ACT elects two K-State students as national officers
Maggie Seiler, second from left, was elected as national vice president of Agricultural Communicators of Tomorrow at the 2014 Ag Media Summit in Indianapolis. This fall she will return to K-state as a senior majoring in agricultural communications. Fellow senior Briana Jacobus, far left, was chosen as member relations coordinator.
Also elected (from left after Jacobus and Seiler) were Hannah Miller, president, Texas A&M University; Sidney Holland, communications coordinator, Texas A&M; and Taylor Kennedy, secretary/treasurer, Tarleton State University.
Not shown is national adviser Dr. Emily Buck from The Ohio State University.
University communications staff streamlines
News media services for K-State Research and Extension (part of the Department of Communications and Agricultural Education) is co-locating into Dole Hall. Parts of news media services have been located in McCain and Dole halls for several years. Better use of space already allocated to KSRE, along with assistance from the Division of Communications and Marketing, allows co-location of those staff members, except Mary Lou Peter, who continues to work out of Olathe.
Co-location provides a means to improve efficiencies and quality. No reporting structure is changing. The office assignments in Dole Hall are: Deb Pryor, 119 (no change); Kevin Block, 117A (move within Dole); Randall Kowalik, 122; Larry Jackson, 124 (move within Dole); Eric Atkinson, 125; Elaine Edwards, 126; Dan Donnert, 127; and Katie Allen, 127. Individual phone numbers are unchanged.
Also, the department is working together with the Division of Communications and Marketing and the KSU Institute for Commercialization to staff the Global Food Systems Initiative with existing personnel. Pat Melgares, Jeff Wichman, and Brad Beckman are moving to the KSU Institute for Commercialization to join that team at 2005 Research Park Circle. They continue to report to Kris Boone, and their phone numbers remain the same.
For additional information, contact Kris Boone, email@example.com.
A global challenge requires a world leader
Kansas State University — already a global leader among research universities in addressing the challenge of feeding a growing population — is pushing even further to maintain the U.S. food system as the most competitive in the world. From on-farm production to marketing and consumption, Kansas State University offers unparalleled expertise and credentials to advance your role in the food system. Your needs will be met and your expectations exceeded by what we offer in education, research, and outreach. Together we can meet the challenges you face in ensuring our food system remains second to none.
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College of Agriculture selects ambassadors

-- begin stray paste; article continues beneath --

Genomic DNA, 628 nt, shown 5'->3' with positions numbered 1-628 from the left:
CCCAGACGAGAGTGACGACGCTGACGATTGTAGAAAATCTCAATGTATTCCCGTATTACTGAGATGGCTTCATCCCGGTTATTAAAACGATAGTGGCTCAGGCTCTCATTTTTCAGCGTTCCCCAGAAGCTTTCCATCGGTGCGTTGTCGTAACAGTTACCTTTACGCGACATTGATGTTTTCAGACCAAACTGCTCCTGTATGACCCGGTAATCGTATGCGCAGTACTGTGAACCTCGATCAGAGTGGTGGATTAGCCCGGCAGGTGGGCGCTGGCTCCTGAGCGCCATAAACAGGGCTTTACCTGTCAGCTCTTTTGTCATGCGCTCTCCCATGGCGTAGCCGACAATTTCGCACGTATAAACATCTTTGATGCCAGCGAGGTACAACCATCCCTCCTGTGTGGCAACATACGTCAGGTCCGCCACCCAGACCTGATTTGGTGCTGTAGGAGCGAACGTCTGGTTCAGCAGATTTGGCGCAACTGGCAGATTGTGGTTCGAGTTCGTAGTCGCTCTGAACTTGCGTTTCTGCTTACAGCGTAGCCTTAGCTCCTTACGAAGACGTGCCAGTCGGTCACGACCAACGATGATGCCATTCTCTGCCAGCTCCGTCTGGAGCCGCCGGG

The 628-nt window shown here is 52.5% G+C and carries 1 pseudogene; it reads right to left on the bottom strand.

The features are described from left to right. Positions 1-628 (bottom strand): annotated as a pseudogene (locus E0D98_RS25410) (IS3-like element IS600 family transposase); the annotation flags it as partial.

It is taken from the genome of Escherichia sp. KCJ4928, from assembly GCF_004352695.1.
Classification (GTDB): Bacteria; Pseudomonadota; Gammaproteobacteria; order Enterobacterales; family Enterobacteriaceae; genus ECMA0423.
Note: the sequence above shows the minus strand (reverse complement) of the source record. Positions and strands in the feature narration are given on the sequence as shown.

The Kansas State University College of Agriculture has selected 24 students to serve as ambassadors to help recruit prospective students and share their own K-State stories. They will assist with more than 650 prospective student visits and represent the college and university at events throughout the year.
Before being selected as a part of the 60-member ambassador organization, the students had to pass an eight-week course about the college's departments and programs, apply, and be interviewed.
Congratulations to the Communications and Agricultural Education students chosen:
Kenzie Curran, freshman in agricultural communications and journalism;
Anissa Zagonel, freshman in agricultural communications and journalism;
Dana Schulz, sophomore in agricultural communications and journalism;
Zach Cooper, freshman in agricultural education; and
Celine Beggs, freshman in agricultural communications and journalism.
Deb Pryor produces Kaw Indian Nation e-book
During her sabbatical, video producer Deb Pryor worked with the Kaw Indian Nation to develop an e-book about their cultural heritage. The e-book includes firsthand accounts of Kaw history, the lifestyles of past and present Kaw members, and what it means to be a Kaw Indian. It also includes full-page color portraits of Kaw members in traditional dress, as well as some close-ups of artifacts and exhibits, and video clips from personal interviews with Kaw Nation members.
Pryor collected information last summer at various powwows and took photographs and did video interviews with members of the Kaw Nation in Council Grove. She visited with members of the Kaw Nation, including tribal elders and council members, as well as experts such as museum curators and Kaw language experts.
"It has been a rewarding experience and an honor to help preserve the Kaw culture, which nearly became extinct in the last century," Pryor said.
Last October, Pryor and her assistant, McKayla Brubaker, a K-State agricultural communications and journalism student, visited Kaw City, Okla., during the Kaw Powwow to take photographs, hand out surveys, and complete more video interviews. Brubaker was responsible for writing scripts for the book. Together, they edited the scripts and worked on the layout.
Brubaker said, "Working on this project has provided me with great industry experience, but I have also learned so much about the Kaw heritage and what they stand for as a people. I love that I am able to help them preserve their history. It's such an honor, and I'm blessed to have been a part of it."
The e-book will be placed on both the Kaw Nation and Kaw Mission websites, and Pryor hopes to publish a hard copy book in the next few years.